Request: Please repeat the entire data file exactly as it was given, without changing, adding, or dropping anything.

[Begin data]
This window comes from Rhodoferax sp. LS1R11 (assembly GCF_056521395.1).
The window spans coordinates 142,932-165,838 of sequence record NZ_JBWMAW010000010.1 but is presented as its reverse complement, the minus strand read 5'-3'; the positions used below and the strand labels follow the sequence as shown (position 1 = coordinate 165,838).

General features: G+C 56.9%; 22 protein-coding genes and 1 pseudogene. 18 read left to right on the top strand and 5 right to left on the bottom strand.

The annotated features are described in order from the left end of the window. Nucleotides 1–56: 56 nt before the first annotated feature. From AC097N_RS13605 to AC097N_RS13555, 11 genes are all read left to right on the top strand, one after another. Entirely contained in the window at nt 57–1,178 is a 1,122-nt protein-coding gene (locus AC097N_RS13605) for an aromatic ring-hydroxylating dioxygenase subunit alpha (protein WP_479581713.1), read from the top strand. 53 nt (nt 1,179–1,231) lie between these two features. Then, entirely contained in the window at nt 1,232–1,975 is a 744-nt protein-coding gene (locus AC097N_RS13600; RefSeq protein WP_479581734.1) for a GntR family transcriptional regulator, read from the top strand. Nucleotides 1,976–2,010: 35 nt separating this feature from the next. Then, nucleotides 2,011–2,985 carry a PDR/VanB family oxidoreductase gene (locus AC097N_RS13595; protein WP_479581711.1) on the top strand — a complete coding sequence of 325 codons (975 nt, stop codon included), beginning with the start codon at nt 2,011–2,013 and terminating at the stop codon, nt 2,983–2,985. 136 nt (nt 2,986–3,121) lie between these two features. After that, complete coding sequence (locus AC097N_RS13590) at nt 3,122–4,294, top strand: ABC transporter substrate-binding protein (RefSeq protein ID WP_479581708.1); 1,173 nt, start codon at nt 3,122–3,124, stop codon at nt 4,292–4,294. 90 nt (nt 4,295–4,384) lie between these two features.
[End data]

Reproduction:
This window comes from Rhodoferax sp. LS1R11 (assembly GCF_056521395.1).
The window spans coordinates 142,932-165,838 of sequence record NZ_JBWMAW010000010.1 but is presented as its reverse complement, the minus strand read 5'-3'; the positions used below and the strand labels follow the sequence as shown (position 1 = coordinate 165,838).

General features: G+C 56.9%; 22 protein-coding genes and 1 pseudogene. 18 read left to right on the top strand and 5 right to left on the bottom strand.

The annotated features are described in order from the left end of the window. Nucleotides 1–56: 56 nt before the first annotated feature. From AC097N_RS13605 to AC097N_RS13555, 11 genes are all read left to right on the top strand, one after another. Entirely contained in the window at nt 57–1,178 is a 1,122-nt protein-coding gene (locus AC097N_RS13605) for an aromatic ring-hydroxylating dioxygenase subunit alpha (protein WP_479581713.1), read from the top strand. 53 nt (nt 1,179–1,231) lie between these two features. Then, entirely contained in the window at nt 1,232–1,975 is a 744-nt protein-coding gene (locus AC097N_RS13600; RefSeq protein WP_479581734.1) for a GntR family transcriptional regulator, read from the top strand. Nucleotides 1,976–2,010: 35 nt separating this feature from the next. Then, nucleotides 2,011–2,985 carry a PDR/VanB family oxidoreductase gene (locus AC097N_RS13595; protein WP_479581711.1) on the top strand — a complete coding sequence of 325 codons (975 nt, stop codon included), beginning with the start codon at nt 2,011–2,013 and terminating at the stop codon, nt 2,983–2,985. 136 nt (nt 2,986–3,121) lie between these two features. After that, complete coding sequence (locus AC097N_RS13590) at nt 3,122–4,294, top strand: ABC transporter substrate-binding protein (RefSeq protein ID WP_479581708.1); 1,173 nt, start codon at nt 3,122–3,124, stop codon at nt 4,292–4,294. 90 nt (nt 4,295–4,384) lie between these two features.